In order to increase the amount of terpenes and terpenoid production in cannabis plants, they need to receive precise amounts of external stress. If you have experience growing and can achieve a good, healthy crop free of deficiencies, mould and pest infestation, then attempting stressing methods is definitely something you may want to try. The process is somewhat delicate, with the correct amount of stress needing to be applied over a long period of time, instead of overwhelming the plants and risking fatalities. The best time to start applying these methods are during the middle or end stages of a plant’s flowering stage.
Another supplement category exists, that some growers frown upon, especially if they value completely natural growing methods. However, they may be useful for those struggling to achieve the results they are after. This group of supplements actually add smell to your buds, from grapes to citrus and berry. Once the smells are present in the buds, growers will have to flush their plants around three weeks before harvest to expel excess magnesium.
Drying and curing correctly will help to maintain the integrity of your buds and contribute to the overall taste and smell. Drying buds at a nice slow pace will allow them to maintain a nice smell, and maintaining medium humidity prevents mould and protects trichomes from damage.
Being mindful of the type of light, that you provide to your cannabis plants can also alter the outcome of your crop in terms of how nicely it will smell and how soothing or striking it will be on the taste buds. UV lights are believed to possibly enhance trichome production, and because terpenes are made in these small glands, they will likely contribute to the overall smell and taste of the harvest. Specifically, it is UV-B light, that causes this production, possibly because the plant produces excess trichomes in order to shield itself from the rays. Be sure to take safety measures when working with this light source, especially protective lenses.
It has been reported, that natural nutrients contribute more effectively to smell than chemical options. These nutrients break down in the soil over time, and include sources such as kelp, bone meal and worm castings.
Every strain has a unique smell and taste, whether skunky, fruity or anywhere in between. Every grower values huge yields and strong flowers, but nothing quite beats bud, that also smells tempting and tastes delicious.
Terpenes and terpenoids are the molecules responsible for the diverse array of scents and flavors spread across many different cannabis strains. They are also found elsewhere in the plant kingdom and are responsible for the familiar smells of lavender, pine, citrus, basil and more. Although they are absolutely key in the domains of scent and taste, it has been found, that they can also influence the type of high a cannabis plant will produce. They have also been found to have vast potential in the field of medicinal cannabis.
As well as providing optimal amounts of nutrients to your plants to increase results, methods also exist, that take us back to the subject of stress, by decreasing the amount. Plants will consume large amounts of nutrients during the vegetative phase when lots of energy is being invested in the development of stems and leaves. Plants also require a large amount of nutrients during the early stages of flowering when buds are being established. However, about 6 weeks into flowering a plant’s demands for such large amounts of nutrients decreases as growth begins to slow down. This will give the grower the opportunity to start to restrict nutrients, but also ensure their plant still has enough to produce optimal yields. Doing this will limit the amount of nitrogen, that will deposit in flowers, which may cause them to develop a harsh smell and taste.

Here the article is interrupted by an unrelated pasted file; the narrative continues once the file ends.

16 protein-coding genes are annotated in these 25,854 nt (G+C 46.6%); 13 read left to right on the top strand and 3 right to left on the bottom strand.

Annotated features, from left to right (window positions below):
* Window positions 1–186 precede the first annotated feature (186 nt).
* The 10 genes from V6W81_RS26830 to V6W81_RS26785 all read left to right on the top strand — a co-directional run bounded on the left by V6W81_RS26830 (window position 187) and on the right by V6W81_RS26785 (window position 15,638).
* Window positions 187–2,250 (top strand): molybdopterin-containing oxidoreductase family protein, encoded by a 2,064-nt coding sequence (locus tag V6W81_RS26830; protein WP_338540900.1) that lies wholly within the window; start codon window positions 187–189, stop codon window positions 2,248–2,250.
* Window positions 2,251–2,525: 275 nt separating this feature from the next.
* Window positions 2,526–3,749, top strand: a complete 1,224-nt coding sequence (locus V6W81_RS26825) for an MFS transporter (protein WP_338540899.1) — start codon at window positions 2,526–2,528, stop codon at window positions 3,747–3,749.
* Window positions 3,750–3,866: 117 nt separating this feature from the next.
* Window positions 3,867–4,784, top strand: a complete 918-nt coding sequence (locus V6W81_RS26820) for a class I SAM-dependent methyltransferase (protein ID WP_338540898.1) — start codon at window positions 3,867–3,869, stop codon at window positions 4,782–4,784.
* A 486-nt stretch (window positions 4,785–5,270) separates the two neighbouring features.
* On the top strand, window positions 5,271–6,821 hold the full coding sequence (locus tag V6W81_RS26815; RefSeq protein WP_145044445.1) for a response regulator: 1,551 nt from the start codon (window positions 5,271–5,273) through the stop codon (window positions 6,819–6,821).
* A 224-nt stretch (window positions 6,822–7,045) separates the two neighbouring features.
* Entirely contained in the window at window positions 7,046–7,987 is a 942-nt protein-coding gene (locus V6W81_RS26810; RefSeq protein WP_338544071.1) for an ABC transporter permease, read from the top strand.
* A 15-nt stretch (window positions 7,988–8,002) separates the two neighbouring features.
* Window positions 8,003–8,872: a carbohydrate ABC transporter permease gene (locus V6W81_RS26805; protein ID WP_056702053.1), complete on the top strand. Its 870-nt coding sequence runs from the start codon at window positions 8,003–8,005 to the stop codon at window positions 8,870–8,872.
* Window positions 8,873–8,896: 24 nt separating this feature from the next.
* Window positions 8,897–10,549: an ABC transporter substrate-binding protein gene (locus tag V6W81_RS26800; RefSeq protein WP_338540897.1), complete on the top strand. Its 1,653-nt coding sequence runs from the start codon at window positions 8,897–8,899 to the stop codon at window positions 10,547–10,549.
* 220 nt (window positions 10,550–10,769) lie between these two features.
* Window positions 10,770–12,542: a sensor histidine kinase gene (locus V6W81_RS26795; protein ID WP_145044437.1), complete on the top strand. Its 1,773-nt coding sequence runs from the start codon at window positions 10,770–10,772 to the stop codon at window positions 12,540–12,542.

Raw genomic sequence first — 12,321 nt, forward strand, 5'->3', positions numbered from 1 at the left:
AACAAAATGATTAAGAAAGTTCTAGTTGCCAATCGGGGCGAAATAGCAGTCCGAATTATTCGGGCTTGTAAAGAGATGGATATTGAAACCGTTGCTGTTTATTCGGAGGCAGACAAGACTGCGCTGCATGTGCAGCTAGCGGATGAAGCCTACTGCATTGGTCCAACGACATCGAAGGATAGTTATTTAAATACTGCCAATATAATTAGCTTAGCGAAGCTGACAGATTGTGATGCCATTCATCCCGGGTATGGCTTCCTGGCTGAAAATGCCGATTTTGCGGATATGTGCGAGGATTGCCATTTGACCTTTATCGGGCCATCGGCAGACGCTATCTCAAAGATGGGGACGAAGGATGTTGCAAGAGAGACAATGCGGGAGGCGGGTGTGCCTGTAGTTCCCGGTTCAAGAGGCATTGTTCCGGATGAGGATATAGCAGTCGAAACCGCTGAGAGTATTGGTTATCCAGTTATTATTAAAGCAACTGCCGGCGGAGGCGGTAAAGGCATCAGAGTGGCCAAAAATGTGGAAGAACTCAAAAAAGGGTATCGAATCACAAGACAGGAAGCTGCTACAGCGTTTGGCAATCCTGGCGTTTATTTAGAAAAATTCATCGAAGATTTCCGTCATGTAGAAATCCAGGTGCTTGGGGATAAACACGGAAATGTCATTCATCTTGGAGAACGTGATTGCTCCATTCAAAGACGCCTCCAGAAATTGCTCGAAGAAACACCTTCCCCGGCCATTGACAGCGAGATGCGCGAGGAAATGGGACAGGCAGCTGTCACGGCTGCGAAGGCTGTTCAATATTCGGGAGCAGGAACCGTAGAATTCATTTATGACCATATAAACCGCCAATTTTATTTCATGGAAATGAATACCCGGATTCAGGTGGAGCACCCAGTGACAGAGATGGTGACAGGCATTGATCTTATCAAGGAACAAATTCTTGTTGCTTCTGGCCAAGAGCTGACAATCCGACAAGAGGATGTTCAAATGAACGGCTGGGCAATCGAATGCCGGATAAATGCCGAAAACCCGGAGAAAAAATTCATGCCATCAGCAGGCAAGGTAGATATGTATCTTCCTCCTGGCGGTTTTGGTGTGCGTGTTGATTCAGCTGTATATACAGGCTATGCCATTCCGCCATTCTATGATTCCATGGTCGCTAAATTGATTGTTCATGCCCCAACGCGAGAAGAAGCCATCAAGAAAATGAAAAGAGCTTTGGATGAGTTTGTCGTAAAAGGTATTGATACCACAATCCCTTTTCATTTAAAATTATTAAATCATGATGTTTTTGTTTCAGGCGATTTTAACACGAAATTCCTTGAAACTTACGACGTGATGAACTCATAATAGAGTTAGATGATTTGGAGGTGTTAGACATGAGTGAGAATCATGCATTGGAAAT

Low stress training, or LST, is a way of exposing your plant to levels of stress that aren’t quite as extreme as pruning or topping. Low stress training involves manipulating a plant to grow more sideways, therefore exposing far more of the plant to the light source, instead of primarily the top section.
Everyone appreciates bud that is strong, but nothing quite beats the added bonuses of weed that smells amazing and tastes incredible.
Drink the pineapple juice.
Getting the ghost patrons of the old speakeasy high since 1998. adios my friends.
Molasses for the plants. Unsulfured (?) from the baking aisle is fine. Grandma’s, Brer Rabbit etc.
It’s not the bow, it’s the Indian. unkn
FYI . Blackstrap is a step in the refining process (the third IIRC), and not a brand name or anything like that.
It’s not the bow, it’s the Indian. unkn
Just make sure it is un sulphured.
1tbl/gallon of water, every watering. Dissolve the molasses in hot water or you’ll be forever trying to mix it.
Yeah, I read up on it. There is the #1 light stuff, the #2 dark stuff, and the #3 blackstrap. Stuff looks like tar in the pic I saw. I will make sure of un-sulphured. I figured I would have to put it in damn near boiling water to melt, but thanks for reminding me. That way I can look back at this for reminders! I will try to find some tomorrow and add at next watering tomorrow night.
I have read about using unsweetened pineapple juice or molasses during the last 2-3 weeks of flowering, to feed the good microbes in the soil and possibly…